Best Podium Debut

On a sweltering July night Thierry Fischer made an impressive Chicago bow with a refined and thrilling performance of Saint-Saens’ “Organ” Symphony with the Grant Park Orchestra.

Best Podium Return

Susanna Malkki was back to lead the CSO in October. The repertory was less flashy than in her sensational 2011 CSO debut yet she showed herself once again one of the most intriguing of regular CSO podium visitors.

Best Singer Debut

Anna Netrebko reminded local opera audiences what star power is all about in her belated local debut in the Lyric Opera’s La Boheme.

Biggest Operatic Disaster

No contest. Granted, there were some low opera moments in 2013 including far too much medicore—and occasionally worse—singing, conducting and directing at Lyric Opera. Still, Chicago Opera Theater’s Regie production of Verdi’s Joan of Arc (Giovanna d’Arco) in September offered the most harrowing Chicago opera production of the decade, with wildly uneven singing, a shredded score, and a bizarro revisionist staging that equated fundamentalist Christians with terrorists. Something to offend everyone.

I Fling Therefore I Am

Fed up with the coughing by Symphony Center patrons during the November CSO performances of Mahler’s Ninth, Michael Tilson Thomas hurled cough lozenges into the front rows of the audience after the first movement.

PR Blunder of the Year

The Chicago Symphony Orchestra management and staff for kow-towing to the Kennedy Center and East Coast media outlets. The news of CSO president Deborah Rutter’s move to the Kennedy Center was handed to the New York Times and Washington Post as an exclusive at least 24 hours before Chicago critics and local media received word. Nor was any notice even given that a major announcement would be forthcoming. Remember where your bread is buttered, guys.

Operatic Second City

Memo to Andreas Mitisek: Chicago happens to be a more important music center than Long Beach, California. Time to stop treating Chicago Opera Theater like the triple A team to Long Beach Opera, where all COT productions have originated since Mitisek took the helm. Oh right, that Joan of Arc was a Chicago original. Enough said. Start originating some serious quality productions here and put an end to the West Coast tail wagging the Chicago dog, operatically speaking.

When Good Festivals Get Weird

The frenetic, event-jammed International Beethoven Festival offered its usual numerous performances over a week, many of them excellent. Yet the festival also offered the goofiest musical moment of the year with preening, gown-wearing models striking pouty poses during the festival’s performance of Bach’s St. John Passion, of all things. Sometimes there’s a thin line between daring and dumb.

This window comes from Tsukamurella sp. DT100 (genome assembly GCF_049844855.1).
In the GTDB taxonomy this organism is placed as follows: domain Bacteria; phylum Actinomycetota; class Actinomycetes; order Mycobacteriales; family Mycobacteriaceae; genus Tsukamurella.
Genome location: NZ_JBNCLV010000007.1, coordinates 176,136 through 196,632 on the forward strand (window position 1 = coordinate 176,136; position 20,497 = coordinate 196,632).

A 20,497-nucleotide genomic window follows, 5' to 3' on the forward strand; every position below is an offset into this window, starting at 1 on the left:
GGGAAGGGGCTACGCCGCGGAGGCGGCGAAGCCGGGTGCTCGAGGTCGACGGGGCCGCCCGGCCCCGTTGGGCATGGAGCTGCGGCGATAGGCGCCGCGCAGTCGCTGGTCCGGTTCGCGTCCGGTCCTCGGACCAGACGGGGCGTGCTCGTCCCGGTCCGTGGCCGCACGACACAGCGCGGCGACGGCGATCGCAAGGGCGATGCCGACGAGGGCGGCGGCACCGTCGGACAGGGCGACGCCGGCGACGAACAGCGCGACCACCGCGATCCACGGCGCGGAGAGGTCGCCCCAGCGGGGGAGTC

Distinguished Achievement Award

Alan and Gayle Heatherington
Alan and Gayle Heatherington

Alan Heatheringon has been serving Chicago audiences for over three decades, as violinist, and founder and conductor of both the Chicago String Ensemble and the Ars Viva Symphony Orchestra. The CSE is defunct and Heatherington resigned as music director of the Lake Forest Symphony this year. Yet, along with his wife and manager Gayle, he continues to direct both Ars Viva and the Chicago Master Singers with intelligence, verve, and style. Heatherington’s smart and adventurous programming should serve as a model for other arts organizations. His personable demeanor and self-effacing humor, as glimpsed in his user-friendly introductions, have no doubt won many classical converts to the cause. Finally, his outreach effort to children through Ars Viva’s “Music for Life” program has encouraged countless young listeners to develop an appreciation for great music.

For all these reasons, Chicago Classical Review is giving its first Distinguished Achievement Award to Alan Heatherington.


A big thank you to all of the advertisers whose support allows Chicago Classical Review to continue to cover the local music scene with the depth and comprehensiveness it does. We reached our highest traffic ever this year in no small part due to your continued support.

Finally, my gratitude once again to regular contributors Wynne Delacoma, Dennis Polkow, Michael Cameron and Gerald Fisher for helping to keep the CCR standard high.

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2 Responses to “The Top 10 Performances of 2013”

  1. Posted Dec 24, 2013 at 2:27 pm by ChiLynne

    And thanks to all who make this my go-to site for reviews and, especially, these special articles. Don’t always agree (usually do, though), almost always learn something, rush to buy tickets not often enough, all too often kick myself for not buying tickets. Hope 2014 brings us all much musical delight!

  2. Posted Dec 27, 2013 at 5:15 pm by ChiMary

    About that goofiest musical moment: those models stood (almost) motionless in their stiletto heels for the entire first part. We were taking bets as to which one would go down first. Luckily, the one who did was caught by her fellow models before she hit the floor!